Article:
Mr Carter in speaking to one of the motions moved at the Cheltenham meeting said he had it on good authority that a Chinese could live on 4s 6d per week whereas a European family cannot manage on less that 12s or 13s.  At the same meeting the vicar of St Matthew’s Cheltenham called upon the authorities to stop the Chinese working on the Sabbath. Other people were concerned that the Chinese failed to fall in with the ways and customs of the community. They were not assimilating with the general population, living in tenements, and disregarding the laws and customs of hygiene.  It was their ‘heathen oddities’ that raised concerns.  Many who had established themselves in the Moorabbin district as market gardeners were using human waste in cultivating their crops. They mixed the nightsoil with water and poured it over their vegetables which were afterwards disposed of in the Melbourne market.  The waste came from hospitals and similar institutions in the city, as well as homes in St Kilda and Prahran, and other locations, so some people feared the spread of disease.
A Chinese Market Garden in Victoria.
The European population were not free of criticism. A deputation meet with the Chief Secretary, Alfred Deakin, to identify steps that could be taken to suppress the opium trade in the colony. A member of the delegation pointed out that the consumers of opium cannot resist the accursed habit once they have formed it and by giving themselves up to it they soon become perfect wrecks in body and mind. While acknowledging it was difficult to establish the extent to which the noxious drug was used it was known that while its use was once confined to the “Heathen Chinee” by 1890 its use had spread “to our shame to our English speaking race”. Deakin acknowledged the problem and said it was the intention of the government to suppress the traffic. However, he pointed out this suppression came at a cost for the revenue derived by the government from the importation of the drug was £20,000 each year. This income could not be thrown away lightly unless the occasion was sufficient to demand it, he said.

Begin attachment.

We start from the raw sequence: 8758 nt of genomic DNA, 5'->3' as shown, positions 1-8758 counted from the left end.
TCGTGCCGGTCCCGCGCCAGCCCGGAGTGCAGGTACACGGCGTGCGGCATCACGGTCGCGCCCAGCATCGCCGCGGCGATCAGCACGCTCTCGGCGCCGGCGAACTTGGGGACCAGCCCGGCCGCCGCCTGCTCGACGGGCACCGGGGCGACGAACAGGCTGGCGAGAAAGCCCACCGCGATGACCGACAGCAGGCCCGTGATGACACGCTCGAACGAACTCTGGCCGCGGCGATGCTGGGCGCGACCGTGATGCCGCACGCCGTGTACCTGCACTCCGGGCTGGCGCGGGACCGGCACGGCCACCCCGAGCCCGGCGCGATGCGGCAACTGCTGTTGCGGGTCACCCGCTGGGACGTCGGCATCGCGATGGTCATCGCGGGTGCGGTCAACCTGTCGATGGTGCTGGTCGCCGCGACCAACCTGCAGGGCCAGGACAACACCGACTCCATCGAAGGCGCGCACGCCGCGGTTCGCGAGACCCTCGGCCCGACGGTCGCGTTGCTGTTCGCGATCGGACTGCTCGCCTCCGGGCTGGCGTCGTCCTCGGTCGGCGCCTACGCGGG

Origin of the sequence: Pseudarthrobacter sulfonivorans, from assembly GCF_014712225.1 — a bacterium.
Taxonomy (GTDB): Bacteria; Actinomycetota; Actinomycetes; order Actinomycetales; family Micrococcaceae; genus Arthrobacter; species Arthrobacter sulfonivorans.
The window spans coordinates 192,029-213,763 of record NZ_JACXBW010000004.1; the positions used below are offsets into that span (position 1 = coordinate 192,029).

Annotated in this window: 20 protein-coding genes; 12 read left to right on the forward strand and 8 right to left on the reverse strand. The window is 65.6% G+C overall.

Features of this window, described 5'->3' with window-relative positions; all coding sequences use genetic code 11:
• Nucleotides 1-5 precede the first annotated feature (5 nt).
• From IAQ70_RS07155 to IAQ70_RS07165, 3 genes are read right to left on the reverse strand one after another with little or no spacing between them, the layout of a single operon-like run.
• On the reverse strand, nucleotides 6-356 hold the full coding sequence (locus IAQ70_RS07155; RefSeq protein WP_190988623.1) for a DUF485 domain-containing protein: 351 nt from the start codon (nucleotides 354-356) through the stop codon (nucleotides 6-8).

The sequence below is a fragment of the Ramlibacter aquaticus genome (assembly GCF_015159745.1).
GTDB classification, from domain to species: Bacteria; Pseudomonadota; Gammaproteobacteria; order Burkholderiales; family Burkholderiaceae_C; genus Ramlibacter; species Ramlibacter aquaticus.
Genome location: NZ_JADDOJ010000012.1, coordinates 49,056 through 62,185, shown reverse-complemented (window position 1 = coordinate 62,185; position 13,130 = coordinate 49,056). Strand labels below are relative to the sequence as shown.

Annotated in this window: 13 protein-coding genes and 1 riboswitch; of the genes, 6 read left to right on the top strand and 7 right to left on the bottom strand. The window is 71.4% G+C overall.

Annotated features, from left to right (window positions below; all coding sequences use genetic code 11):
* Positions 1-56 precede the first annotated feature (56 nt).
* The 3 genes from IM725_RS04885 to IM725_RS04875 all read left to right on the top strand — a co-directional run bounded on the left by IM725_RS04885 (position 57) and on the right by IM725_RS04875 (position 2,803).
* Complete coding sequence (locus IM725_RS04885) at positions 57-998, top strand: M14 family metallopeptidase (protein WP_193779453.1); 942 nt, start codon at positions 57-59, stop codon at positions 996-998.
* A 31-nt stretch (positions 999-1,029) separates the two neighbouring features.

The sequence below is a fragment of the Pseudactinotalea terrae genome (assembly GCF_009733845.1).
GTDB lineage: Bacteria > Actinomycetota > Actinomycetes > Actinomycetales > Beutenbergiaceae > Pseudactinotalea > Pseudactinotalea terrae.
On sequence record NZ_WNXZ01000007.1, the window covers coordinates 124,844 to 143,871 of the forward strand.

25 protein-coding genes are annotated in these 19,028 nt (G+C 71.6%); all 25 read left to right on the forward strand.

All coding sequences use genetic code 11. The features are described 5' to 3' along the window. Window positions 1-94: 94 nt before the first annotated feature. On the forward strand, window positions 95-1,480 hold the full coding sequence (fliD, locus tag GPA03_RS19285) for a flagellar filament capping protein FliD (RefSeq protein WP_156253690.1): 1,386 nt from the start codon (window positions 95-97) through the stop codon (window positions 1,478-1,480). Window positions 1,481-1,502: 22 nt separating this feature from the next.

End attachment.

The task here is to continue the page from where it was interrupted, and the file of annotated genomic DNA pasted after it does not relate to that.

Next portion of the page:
Regarding the use of nightsoil it should be noted that people other than the Chinese used human waste to fertilize the sandy soil of the district and were also prosecuted in the courts by the Shire attempting to stamp the practice out.  There are cases of European market gardeners being brought before the court at Cheltenham and Brighton by Constable Murphy, and other Inspectors of Nuisances in the Shire of Moorabbin for maintaining manure pits where the nightsoil was stored for future use. 
The Brighton Southern Cross condemned the wealthy landlords holding prominent positions in the community, for crowding scores of Chinese into one wretched apartment, and to the municipal council that allowed such practices to continue. The Cross said that the owners were able to draw more rent from such tenants than could possibly be obtained from more respectable occupants. The newspaper suggested the council had a responsibility to enforce those restrictions that are observed and required from Europeans.